In 2013, there were more than 30,000 fatal motor vehicle accidents in the U.S. alone, according to the Insurance Institute for Highway Safety. For that year, the national motor vehicle crash death rate was 10.3 deaths per 100,000 people.
On-the-road safety is incredibly important. From minor fender-benders requiring a trip to the nearest auto repair shop to serious accidents, no driver wants to end up in a crash. However, it's our own driving behavior that often puts us in harm's way.
One of the biggest driving errors is running a red light. Recently, the National Coalition for Safer Roads created an interactive map to highlight the risk of red-light running, including the number of fatalities in the U.S. between 2004 and 2013.
"Red-light running fatalities are a serious concern in the U.S."
Certain cities present greater risk
In the map, the NCSR plotted a significant number of fatalities caused by a red-light running across the country, down to the specific street and intersection.
"The ultimate goal is to honor the lives lost and illustrate the danger of red-light running," explained NCSR president Melissa Wandall. "These dots represent a life cut too short, family and friends left to soon, and the harsh reality that red-light running can affect anyone on the roadways if more action isn't taken to prevent reckless driving."
The NCSR used the data to determine which cities were the most at-risk for red-light running. At No. 1 was Houston, followed by Phoenix, Los Angeles and Las Vegas. Also on the list were Chicago, Miami, Dallas, Philadelphia, Tucson and Denver.
Naturally, major metropolitan areas are more likely to have red-light related fatalities. Even so, car accidents can happen at any time in any location, and drivers have to be responsible and alert to be safe on the roads.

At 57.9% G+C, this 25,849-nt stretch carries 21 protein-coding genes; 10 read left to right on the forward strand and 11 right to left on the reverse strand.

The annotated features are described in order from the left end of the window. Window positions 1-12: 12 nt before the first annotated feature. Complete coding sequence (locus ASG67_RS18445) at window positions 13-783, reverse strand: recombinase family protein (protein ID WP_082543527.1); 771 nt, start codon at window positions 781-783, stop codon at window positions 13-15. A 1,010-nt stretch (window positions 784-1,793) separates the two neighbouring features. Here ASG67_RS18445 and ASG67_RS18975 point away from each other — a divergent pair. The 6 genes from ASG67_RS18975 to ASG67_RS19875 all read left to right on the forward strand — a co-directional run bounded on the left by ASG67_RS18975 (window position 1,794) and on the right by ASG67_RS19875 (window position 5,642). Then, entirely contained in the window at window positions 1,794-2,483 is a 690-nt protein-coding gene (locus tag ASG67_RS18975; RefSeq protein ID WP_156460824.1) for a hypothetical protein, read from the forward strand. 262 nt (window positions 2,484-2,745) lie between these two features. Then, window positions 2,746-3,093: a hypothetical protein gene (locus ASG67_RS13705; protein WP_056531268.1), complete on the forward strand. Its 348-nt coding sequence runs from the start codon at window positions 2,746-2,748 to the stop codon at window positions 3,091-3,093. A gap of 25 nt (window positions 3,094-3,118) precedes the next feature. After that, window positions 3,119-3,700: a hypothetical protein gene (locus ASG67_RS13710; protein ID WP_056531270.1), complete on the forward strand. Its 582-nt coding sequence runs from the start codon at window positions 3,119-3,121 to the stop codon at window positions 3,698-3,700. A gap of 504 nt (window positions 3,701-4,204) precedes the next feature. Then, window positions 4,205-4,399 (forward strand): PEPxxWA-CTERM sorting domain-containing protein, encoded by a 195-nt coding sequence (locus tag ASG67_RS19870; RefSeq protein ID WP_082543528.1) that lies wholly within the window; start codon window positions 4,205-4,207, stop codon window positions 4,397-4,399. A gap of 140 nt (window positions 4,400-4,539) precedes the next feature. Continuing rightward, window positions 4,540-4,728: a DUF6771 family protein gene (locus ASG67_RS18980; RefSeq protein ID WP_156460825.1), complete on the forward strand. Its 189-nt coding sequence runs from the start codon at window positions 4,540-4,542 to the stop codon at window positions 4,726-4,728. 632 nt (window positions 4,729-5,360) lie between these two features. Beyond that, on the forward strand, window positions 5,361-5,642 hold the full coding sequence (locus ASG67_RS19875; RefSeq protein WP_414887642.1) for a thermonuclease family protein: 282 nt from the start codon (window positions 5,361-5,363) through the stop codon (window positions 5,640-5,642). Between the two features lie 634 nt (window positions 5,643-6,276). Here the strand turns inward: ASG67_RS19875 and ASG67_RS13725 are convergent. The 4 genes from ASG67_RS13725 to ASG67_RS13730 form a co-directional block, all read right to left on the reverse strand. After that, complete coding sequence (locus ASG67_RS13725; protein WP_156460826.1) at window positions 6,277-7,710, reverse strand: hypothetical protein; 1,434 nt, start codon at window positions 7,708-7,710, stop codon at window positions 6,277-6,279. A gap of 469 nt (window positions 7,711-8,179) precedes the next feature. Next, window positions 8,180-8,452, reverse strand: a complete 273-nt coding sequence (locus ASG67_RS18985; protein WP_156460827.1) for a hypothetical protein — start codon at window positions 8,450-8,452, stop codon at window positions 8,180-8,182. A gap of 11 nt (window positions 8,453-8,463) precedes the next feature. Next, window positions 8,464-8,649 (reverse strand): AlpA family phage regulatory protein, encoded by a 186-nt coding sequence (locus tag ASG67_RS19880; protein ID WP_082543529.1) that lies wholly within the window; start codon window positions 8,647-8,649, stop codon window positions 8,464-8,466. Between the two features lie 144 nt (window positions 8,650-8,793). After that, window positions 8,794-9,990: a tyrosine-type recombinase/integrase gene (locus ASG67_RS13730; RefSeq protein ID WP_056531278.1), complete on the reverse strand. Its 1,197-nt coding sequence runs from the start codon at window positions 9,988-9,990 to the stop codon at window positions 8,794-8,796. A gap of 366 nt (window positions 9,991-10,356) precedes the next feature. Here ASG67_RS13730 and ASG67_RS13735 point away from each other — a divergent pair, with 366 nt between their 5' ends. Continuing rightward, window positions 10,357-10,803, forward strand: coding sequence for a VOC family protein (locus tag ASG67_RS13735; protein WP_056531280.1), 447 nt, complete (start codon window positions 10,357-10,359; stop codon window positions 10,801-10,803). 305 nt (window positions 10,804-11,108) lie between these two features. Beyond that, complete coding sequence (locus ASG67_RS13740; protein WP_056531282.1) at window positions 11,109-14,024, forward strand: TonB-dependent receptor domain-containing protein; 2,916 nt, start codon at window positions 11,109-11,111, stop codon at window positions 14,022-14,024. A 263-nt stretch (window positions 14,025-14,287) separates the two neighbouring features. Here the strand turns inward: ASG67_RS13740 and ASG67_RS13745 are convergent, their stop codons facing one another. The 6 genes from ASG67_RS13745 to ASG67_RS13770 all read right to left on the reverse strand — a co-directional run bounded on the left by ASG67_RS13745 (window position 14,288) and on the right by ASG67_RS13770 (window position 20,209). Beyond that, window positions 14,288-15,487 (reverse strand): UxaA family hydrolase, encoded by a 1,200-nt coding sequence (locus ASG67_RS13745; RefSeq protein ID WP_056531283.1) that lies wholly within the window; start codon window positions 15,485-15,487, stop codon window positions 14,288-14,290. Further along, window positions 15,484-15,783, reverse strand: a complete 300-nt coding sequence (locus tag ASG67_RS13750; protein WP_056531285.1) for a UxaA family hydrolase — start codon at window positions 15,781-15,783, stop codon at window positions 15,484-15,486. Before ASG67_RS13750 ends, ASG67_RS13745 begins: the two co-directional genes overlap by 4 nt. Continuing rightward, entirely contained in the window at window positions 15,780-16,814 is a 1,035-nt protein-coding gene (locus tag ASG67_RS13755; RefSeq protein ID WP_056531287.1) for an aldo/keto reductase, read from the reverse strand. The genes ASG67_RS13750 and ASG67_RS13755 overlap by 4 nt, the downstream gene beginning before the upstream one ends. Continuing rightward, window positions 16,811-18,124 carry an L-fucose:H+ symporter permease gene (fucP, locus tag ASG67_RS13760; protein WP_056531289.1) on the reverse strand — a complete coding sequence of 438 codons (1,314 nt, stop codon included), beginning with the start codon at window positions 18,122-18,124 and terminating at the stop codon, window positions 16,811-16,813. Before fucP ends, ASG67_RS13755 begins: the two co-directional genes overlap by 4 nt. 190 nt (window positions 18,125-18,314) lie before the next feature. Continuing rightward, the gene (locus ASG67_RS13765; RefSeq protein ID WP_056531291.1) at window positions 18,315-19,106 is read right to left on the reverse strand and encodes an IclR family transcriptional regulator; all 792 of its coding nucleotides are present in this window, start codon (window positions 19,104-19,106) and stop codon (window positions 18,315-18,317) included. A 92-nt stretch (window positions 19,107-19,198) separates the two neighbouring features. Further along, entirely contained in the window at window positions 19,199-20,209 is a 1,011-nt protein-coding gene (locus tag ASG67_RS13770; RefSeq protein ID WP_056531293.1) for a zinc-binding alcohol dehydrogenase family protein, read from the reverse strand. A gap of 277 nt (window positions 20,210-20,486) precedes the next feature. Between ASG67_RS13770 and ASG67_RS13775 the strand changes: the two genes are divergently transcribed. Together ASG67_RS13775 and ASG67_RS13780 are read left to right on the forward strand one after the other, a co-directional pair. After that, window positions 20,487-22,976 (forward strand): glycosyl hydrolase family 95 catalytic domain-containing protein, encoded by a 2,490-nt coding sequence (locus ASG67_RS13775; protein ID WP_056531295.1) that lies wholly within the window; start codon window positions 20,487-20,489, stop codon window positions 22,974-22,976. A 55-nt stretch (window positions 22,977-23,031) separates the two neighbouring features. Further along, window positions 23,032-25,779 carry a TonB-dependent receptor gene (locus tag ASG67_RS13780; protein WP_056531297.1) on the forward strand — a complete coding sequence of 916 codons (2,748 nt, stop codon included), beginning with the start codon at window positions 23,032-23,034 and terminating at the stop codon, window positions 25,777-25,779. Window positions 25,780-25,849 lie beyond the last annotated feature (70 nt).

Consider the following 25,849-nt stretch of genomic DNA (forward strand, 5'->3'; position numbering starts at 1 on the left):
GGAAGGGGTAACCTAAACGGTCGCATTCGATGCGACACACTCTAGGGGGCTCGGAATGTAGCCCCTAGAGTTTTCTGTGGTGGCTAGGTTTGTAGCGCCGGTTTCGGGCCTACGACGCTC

Major holidays increase risk
Furthermore, the NCSR data showed that major driving holidays also increased the odds of a serious accident from running a red light.
According to the research, Memorial Day 2014 saw 37,800 red-light violations. The Fourth of July had 34,522 incidents, while Labor Day had 35,118. Over all, it was most dangerous around weekends, with the peak time on Friday afternoon between 1 p.m. and 5 p.m. States like Florida, with 8,529 incidents on Memorial Day alone; and New York, with 5,788 accidents, were near the top on individual holidays.
The key issue here is sheer volume. A large number of drivers are on the roads during these peak times, and that increases risk. So too does population, with states like New York and Florida already having a significant number of drivers.
"Drivers can take control to improve road safety."
What can be done?
From a individual perspective, the best course of action is to be safe on the roads.
It is easy to drive recklessly from time to time, whether than means exceeding the speed limit, driving distracted or tailgating the vehicle in front. Running red lights can fall under the same category. Often, it is simply a case of a driver in a rush. And that basic decision can have widespread consequences.
In order to be safer on the road, drivers should:
- Put away cellphones
- Drive only when rested
- Wear seatbelts
- Pay attention to lights and traffic signs
While these are simple tips, they are too often overlooked by complacent drivers. Bad habits can be hard to break, but it is much safer to drive responsibly on the road. And, the NCSR's data showing that there were 7,799 red-light fatalities in the U.S. between 2004 and 2013 is evidence of that.